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Book censorship focus of public comments at Lincolnwood Public Library Board of Trustees meeting
by Carrie Maxwell
2022-11-30

This article shared 2319 times since Wed Nov 30, 2022
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During the closed door portion of the regularly scheduled Lincolnwood Public Library Board of Trustees meeting Nov. 28 at Lincolnwood Village Hall, Library Defense members hosted a Freadom Book Swap outside of the building. Library Defense also handed out flowers.

This took place ahead of the standing-room only (with overflow into the lobby) public comments portion of the meeting's agenda, where a contentious debate took place over the inclusion of some LGBTQ+ focused books in the children's part of the library. The November meeting was moved from the library to the village hall due to the large turnout at last month's meeting, which ended early when the police were called after things got heated between the attendees.

Library Defense was created by Chicago and Niles Township residents to combat the anti-LGBTQ+ rhetoric, including book bans and bans on Drag Queen story time events at public libraries, that the organizations AWAKE Illinois and Moms for Liberty have spread in person and on social media. The book swap was intended to raise awareness of LGBTQ+ books that are being targeted by AWAKE Illinois and Moms for Liberty for removal from public and school libraries.

AWAKE Illinois and Moms for Liberty members have shown up at a number of public library and school board meetings for almost two years to demand these book removals. So far, their protests have been unsuccessful.

"We are here to defend the library against book banning and the fascist Christian nationalist that are trying to utilize our public institutions to erase LGBTQ+, BIPOC, disabled and anyone who does not fit into their mold," said Library Defense Co-Organizer and librarian-in-training Tara Donnelly while the book swap was taking place. "Libraries are for the whole community. No one should be excluded from the library. That is why we are here—to support the library workers and board in their mission which is enshrined in the American Library Association's by-laws.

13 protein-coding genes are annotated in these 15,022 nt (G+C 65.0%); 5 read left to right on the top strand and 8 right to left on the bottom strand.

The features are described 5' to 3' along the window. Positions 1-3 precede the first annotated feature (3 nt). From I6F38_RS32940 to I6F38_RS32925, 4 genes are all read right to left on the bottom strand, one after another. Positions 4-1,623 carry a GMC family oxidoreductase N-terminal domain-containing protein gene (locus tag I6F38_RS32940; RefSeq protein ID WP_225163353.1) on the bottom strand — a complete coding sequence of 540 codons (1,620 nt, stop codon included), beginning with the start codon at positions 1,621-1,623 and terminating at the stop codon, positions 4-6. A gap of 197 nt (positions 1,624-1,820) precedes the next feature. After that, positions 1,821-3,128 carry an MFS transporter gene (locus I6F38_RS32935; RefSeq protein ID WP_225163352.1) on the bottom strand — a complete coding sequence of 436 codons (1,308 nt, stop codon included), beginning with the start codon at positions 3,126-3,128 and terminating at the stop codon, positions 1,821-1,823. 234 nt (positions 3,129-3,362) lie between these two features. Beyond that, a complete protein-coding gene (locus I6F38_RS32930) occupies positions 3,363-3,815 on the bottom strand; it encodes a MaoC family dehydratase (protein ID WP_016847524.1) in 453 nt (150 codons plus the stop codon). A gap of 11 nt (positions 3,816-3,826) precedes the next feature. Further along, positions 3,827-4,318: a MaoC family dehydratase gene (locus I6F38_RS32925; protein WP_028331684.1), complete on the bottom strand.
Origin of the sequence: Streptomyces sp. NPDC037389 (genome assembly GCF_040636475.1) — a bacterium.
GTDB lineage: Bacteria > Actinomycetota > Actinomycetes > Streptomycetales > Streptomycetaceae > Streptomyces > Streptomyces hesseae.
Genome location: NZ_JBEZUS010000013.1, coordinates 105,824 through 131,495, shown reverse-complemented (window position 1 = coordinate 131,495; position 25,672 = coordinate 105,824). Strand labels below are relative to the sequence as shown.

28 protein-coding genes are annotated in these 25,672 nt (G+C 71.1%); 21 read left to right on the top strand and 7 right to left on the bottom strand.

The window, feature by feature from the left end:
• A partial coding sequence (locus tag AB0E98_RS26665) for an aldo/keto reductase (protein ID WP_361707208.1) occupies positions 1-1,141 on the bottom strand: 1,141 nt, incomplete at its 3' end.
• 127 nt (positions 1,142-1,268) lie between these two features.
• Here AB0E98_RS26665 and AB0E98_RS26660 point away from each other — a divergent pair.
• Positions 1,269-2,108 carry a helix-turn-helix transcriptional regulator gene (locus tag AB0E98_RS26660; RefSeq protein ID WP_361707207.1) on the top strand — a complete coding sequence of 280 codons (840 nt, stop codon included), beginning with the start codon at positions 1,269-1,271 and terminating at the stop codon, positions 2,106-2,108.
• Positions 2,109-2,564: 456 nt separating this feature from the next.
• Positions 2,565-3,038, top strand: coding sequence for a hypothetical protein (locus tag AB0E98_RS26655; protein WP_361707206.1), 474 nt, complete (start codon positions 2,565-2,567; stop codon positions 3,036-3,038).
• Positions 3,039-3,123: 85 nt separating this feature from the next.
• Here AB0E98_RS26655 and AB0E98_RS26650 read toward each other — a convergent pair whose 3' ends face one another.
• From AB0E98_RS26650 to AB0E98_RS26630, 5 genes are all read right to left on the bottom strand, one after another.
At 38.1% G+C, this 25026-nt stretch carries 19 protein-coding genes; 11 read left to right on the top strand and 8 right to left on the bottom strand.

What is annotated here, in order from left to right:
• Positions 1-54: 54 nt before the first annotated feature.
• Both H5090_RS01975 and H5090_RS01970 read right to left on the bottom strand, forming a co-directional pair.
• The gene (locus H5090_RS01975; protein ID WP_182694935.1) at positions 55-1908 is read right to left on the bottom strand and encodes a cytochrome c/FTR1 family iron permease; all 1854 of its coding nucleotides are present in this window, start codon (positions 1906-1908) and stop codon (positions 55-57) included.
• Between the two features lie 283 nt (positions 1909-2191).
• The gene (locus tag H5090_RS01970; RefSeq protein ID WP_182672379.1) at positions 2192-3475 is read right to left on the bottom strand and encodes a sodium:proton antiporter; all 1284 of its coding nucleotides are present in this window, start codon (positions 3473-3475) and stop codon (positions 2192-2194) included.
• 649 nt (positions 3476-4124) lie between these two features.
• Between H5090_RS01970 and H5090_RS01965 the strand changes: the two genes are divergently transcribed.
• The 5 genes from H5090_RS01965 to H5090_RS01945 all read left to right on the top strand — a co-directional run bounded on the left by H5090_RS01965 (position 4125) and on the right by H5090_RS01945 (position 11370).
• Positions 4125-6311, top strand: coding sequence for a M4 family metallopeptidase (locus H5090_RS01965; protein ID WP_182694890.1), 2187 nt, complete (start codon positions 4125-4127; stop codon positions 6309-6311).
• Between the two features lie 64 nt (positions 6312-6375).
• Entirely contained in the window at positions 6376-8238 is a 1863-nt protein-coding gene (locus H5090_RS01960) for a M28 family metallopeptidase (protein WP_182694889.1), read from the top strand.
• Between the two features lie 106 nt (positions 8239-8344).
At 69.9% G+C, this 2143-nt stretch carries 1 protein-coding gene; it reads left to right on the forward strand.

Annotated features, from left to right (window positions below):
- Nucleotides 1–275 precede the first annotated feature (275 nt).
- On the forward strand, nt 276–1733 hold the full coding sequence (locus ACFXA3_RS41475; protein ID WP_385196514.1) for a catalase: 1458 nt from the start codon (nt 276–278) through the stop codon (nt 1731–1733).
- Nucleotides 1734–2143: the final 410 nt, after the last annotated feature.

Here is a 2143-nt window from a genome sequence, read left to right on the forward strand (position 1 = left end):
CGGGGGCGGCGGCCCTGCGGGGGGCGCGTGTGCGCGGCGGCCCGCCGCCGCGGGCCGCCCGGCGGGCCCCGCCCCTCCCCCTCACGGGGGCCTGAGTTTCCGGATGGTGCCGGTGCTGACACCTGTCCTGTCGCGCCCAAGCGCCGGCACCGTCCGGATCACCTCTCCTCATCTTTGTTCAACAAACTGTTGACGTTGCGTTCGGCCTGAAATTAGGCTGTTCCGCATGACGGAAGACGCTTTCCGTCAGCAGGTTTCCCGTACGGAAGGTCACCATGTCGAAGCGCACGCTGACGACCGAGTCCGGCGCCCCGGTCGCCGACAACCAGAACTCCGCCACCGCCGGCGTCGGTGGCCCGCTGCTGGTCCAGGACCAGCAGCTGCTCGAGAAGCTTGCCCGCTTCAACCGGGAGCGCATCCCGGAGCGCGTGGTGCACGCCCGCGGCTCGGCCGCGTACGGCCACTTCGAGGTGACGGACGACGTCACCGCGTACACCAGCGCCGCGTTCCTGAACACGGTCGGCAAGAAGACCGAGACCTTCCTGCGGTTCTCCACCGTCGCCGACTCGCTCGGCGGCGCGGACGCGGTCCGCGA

"I am really excited that everyone has come out with such a positive attitude … Once this meeting is over, the library board will have denied their request to ban a book and we will be here to stand in support of the whole community."

"[Library Defense was created] so we could start defending our libraries against people who want to continue to spread rhetoric against LGBTQ+ community members," said Library Defense member and activist Lisa Khabeer while the book swap was taking place. "We see what this has been leading to all across the country. We want to show people that there is no reason to fear us, hate us or to try and stop children from seeing themselves in books and media.

"The calls for books to be banned and the rhetoric from the hate groups has led to a rise in anti-LGBTQ+ violence across the country, including the recent mass shooting at Club Q in Colorado Spring, Colorado. This cannot continue to happen and we will keep shining a light on this until the call for book bans, hateful rhetoric and violence stops."

Among the speakers were 10 who supported and six who were against the continued inclusion of certain LGBTQ+ books in the children's section. This included children's books like The Hips On The Drag Queen Go Swish, Swish, Swish and The Bare Naked Book (which is currently being repaired and will be located in the early readers nonfiction section when it is returned to circulation status at the library).

Lincolnwood resident Cary Godstein unfurled a poster with a page taken from The Bare Naked Book, and slammed its inclusion within the children's section of the library.

Teacher Susan Ginsburg said that, "We are living in a world of rampant disinformation and lies. The last thing I want is the library deciding what my child can and cannot read." She added, "Reading a book about gay people won't make you gay any more than reading a book about Einstein will make you a genius."

Ginsburg also spoke about her queer daughter and how disgusted she is that the word "groomer" is now being used to target LGBTQ+ people and their allies.

Longtime Lincolnwood resident Judy Abelson read the showtune lyrics "You've Got to Be Carefully Taught" from the musical play South Pacific and said that these lyrics also apply to how people react to the LGBTQ+ community. She also said she has a gay grandchild and that the LGBTQ+ community "needs love and understanding. Parents, this is your chance to answer questions if your child asks them. This is not a time to teach hate or deny what is reality. When you are at Macy's and you don't like the purple shirt, you can't demand that they take it away. Just don't buy it. That is your choice."